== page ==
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Old 05-10-07, 12:24 AM   #20
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hey Mommy,why can't I have a pony ?
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Old 05-10-07, 12:48 AM   #21
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jeez what is with you guys.
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Old 05-10-07, 01:33 AM   #22
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now if you're careful, you can do a really good CF repair job by unpicking the carbon fibres from the matrix, unweaving back about three inches either side of the damaged area, and then reweaving using a stronger gauge carbon fibre. lay the threads down in the original orientation, making sure you have plaited the new threads inot the old weave at least 2.5 inches back. then reimpregnate with resin, insert your bladder inside the tube, pump up and get the shape right, then re coat the outside and bake. simple. just like darning socks.

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Old 05-10-07, 01:41 AM   #23
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Quote:
Originally Posted by Pac-Mule
jeez what is with you guys.
Ignore the knuckleheads.

I'm interested to hear how this turns out and what the LBS says. Thanks for posting.
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Old 05-11-07, 03:25 PM   #24
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Quote:
Originally Posted by urodacus
now if you're careful, you can do a really good CF repair job by unpicking the carbon fibres from the matrix, unweaving back about three inches either side of the damaged area, and then reweaving using a stronger gauge carbon fibre. lay the threads down in the original orientation, making sure you have plaited the new threads inot the old weave at least 2.5 inches back. then reimpregnate with resin, insert your bladder inside the tube, pump up and get the shape right, then re coat the outside and bake. simple. just like darning socks.
Dude, it would only need to be this complicated if you wanted the original strength AND weight. We've already admitted that in order to get sufficient strength to cleanly transmit load across the repaired joint, there's going to be a weight-penalty.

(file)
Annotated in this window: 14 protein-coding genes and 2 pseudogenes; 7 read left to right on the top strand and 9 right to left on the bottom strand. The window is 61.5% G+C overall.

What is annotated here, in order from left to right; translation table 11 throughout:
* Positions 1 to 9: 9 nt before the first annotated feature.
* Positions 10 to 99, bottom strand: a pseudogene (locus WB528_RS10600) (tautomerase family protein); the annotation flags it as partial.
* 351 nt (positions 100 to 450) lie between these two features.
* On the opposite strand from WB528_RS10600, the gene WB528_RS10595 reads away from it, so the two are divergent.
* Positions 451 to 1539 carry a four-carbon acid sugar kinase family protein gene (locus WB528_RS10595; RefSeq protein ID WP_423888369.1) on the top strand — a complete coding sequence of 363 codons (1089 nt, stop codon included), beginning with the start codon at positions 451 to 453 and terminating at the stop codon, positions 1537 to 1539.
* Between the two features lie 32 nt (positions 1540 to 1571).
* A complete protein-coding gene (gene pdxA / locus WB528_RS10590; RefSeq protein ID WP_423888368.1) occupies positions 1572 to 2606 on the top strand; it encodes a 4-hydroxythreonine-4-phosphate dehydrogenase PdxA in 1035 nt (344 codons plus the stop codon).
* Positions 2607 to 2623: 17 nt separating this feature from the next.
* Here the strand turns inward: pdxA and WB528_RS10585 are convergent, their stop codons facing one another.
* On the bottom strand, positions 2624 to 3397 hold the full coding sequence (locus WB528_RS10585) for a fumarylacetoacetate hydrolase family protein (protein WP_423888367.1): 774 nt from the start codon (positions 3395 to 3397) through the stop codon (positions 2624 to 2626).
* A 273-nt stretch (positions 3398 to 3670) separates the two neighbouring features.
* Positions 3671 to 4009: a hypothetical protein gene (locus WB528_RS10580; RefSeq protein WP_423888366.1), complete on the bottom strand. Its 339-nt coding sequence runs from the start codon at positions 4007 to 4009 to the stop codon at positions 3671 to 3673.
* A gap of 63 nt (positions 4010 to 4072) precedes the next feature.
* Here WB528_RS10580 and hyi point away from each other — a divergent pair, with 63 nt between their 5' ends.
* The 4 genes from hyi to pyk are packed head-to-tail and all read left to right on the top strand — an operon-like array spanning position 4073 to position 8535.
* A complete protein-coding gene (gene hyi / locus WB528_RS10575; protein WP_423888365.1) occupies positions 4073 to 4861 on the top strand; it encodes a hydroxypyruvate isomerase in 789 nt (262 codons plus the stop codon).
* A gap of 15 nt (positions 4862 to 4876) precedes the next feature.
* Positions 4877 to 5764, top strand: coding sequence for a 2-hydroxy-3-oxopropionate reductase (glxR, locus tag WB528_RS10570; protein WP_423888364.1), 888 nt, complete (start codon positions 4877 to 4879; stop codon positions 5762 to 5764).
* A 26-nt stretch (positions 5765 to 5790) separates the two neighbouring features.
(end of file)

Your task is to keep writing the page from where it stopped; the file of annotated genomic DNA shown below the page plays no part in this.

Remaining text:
Quote:
Originally Posted by Pac-Mule
Iam sorry this question caused so mutch controversy. however I was able to get a broken frame frome a Lbs to try my repair idea .The frame had a broken bottum tube actually broken in half with a large mashed area on the bottum .I cleaned up the edges .I then made an aluminum sleve to match the inside diameter of the tube making it 6inches long to give a 3inch overlap in the repair area.I prept the area inside and out by sanding useing 80grit and 3m adhesion promoter. I coated the sleave and inserted it into the tube then used used cf mat and resin and let it set next day I sanded primed and painted a graffic over the repair area. Itook it back to my Lbs and they are going to test it this weekend.I will let you guys know how it holds up.
This sounds interesting. I think it'd definitely work, but how well depends upon some variables. Got a couple questions:
  1. How thick was the aluminium sleeve you inserted in the down-tube?
  2. What kind of clearance/interference-fit did you have between the sleeve and the outer CF tube?
  3. What of glue did you use?
  4. How many layers of CF did you lay up on top?
Due to the nature of tubing, I suspect that it's really going to be the outer CF layer that takes most of the stress.
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Old 05-11-07, 09:07 PM   #25
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Ah, Danno, I was , urm, how can I say this? Kidding?


Sorry you missed it...